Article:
The first impression of “Salvador Dalí: The Image Disappears” at the Art Institute of Chicago is fairly surreal itself. On the wall leading up to the entrance is a blown-up image pulled from Dalí’s pamphlet “Declaration of the Independence of the Imagination and the Rights of Man to His Own Madness,” immediately establishing the offbeat and fascinating aesthetic and messaging of the artist.
The exhibition “explores two defining, contradictory impulses: an immense desire for visibility and urge to disappear.” The accompanying works are thoughtfully selected and provide insight into Dalí’s signature style of exploration, transformation, interruption, and contradiction.
Upon entering, the viewer is greeted with three paragraphs and a quote from Dalí, setting up for what turns out to be a very wordy exhibit. The exhibit is relatively small for such a renowned artist and can end up getting crowded. The light pink walls create a dreamlike effect, and there’s an arch that has been built into the wall of the third room, perfectly positioned so that when the viewer turns away from it, they immediately see a very similar arch in Dalí’s “Visions of Eternity”.
Featured in the exhibit are paintings, photographs, drawings and more. Additionally, frequent examples are shown of Dalí exploring different versions of similar ideas. Near “Venus de Milo with Drawers”, a half-size plaster recreation of the famous marble statue altered with pom-pom-decorated drawers throughout the figure’s body, is “City of Drawers”, a similar graphite drawing from the same year of a woman with a drawer-filled torso.
While admiring the sculpture “Surrealist Object Functioning Symbolically”, the large title card describing Dalí’s exact objectives behind the creation of it easily draws the attention of the viewer. It’s a strange choice to explain a piece so thoroughly in a title card, thus not allowing the viewer to form their own interpretation of the piece. In fact, this pattern continues everywhere throughout the exhibit. Most pieces are accompanied by a large title card, explaining the exact meaning of the piece and why it was created. This can be seen in the card for “Autumnal Cannibalism”, where overeager curators strike again — what could have been a brief explanation that this painting is a metaphor for the Spanish Civil War becomes a commentary on Dalí’s centrist beliefs as compared to his Surrealist peers.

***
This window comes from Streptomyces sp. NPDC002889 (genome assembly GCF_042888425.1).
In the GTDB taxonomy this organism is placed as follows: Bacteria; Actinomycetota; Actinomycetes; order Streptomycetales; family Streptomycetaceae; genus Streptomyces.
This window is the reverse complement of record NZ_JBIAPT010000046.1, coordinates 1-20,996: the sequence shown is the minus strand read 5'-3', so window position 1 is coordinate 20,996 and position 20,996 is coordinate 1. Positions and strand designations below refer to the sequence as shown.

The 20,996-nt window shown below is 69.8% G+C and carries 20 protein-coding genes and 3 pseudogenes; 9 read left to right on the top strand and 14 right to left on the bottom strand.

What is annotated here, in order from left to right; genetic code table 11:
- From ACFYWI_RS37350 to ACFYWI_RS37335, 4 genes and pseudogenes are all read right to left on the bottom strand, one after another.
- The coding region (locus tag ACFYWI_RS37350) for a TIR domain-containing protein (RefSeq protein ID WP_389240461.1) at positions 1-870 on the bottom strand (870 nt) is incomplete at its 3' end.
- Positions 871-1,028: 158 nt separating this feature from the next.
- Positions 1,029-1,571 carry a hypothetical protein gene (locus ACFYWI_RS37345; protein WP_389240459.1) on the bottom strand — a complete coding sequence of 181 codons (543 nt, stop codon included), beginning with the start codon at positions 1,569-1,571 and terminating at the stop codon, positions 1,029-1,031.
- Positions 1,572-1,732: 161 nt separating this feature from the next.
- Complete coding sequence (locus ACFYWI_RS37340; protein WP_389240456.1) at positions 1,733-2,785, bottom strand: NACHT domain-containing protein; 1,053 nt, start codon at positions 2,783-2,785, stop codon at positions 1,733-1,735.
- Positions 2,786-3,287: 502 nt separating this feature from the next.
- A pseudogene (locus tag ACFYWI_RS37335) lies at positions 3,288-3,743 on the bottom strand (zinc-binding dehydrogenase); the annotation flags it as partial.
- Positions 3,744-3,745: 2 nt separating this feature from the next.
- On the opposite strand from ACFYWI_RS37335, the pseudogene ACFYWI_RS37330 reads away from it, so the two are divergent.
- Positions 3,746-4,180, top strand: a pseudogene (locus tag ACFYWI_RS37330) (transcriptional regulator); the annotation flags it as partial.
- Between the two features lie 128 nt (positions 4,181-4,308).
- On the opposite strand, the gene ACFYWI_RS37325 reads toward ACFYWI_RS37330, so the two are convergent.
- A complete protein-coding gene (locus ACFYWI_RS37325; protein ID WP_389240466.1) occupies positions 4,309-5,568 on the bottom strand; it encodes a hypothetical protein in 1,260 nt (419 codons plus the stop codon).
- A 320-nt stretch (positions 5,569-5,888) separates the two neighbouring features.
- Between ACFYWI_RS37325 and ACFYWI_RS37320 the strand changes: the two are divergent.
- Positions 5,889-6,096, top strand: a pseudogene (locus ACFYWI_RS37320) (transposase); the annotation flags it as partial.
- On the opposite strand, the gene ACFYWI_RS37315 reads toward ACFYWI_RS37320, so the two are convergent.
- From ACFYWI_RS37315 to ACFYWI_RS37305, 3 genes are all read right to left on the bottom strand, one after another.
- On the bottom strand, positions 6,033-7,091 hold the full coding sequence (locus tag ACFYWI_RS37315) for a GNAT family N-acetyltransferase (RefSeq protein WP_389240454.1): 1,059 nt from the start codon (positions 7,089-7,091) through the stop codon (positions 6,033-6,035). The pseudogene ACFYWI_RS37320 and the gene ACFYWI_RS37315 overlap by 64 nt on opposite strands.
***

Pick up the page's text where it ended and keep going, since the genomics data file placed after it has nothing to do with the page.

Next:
Though some people may appreciate the extra knowledge about a piece’s purpose, for many it detracts from the experience. One of the best things about Surrealism, and maybe art in general, is the opportunity for the audience’s experiences to shape their interpretations. The lack of mystery, or the ability to form one’s own interpretation of a piece, becomes a little disappointing. It would be nice to be able to reflect on the artwork without such detailed explanations.
While the sheer amount of information provided about Salvador Dalí is an admirable attempt to explain why he’s renowned, it does make it difficult for the audience to form their own opinion of his artwork. It’s an interesting exhibit, but perhaps too wordy to allow the viewer to appreciate Dalí’s artwork on its own.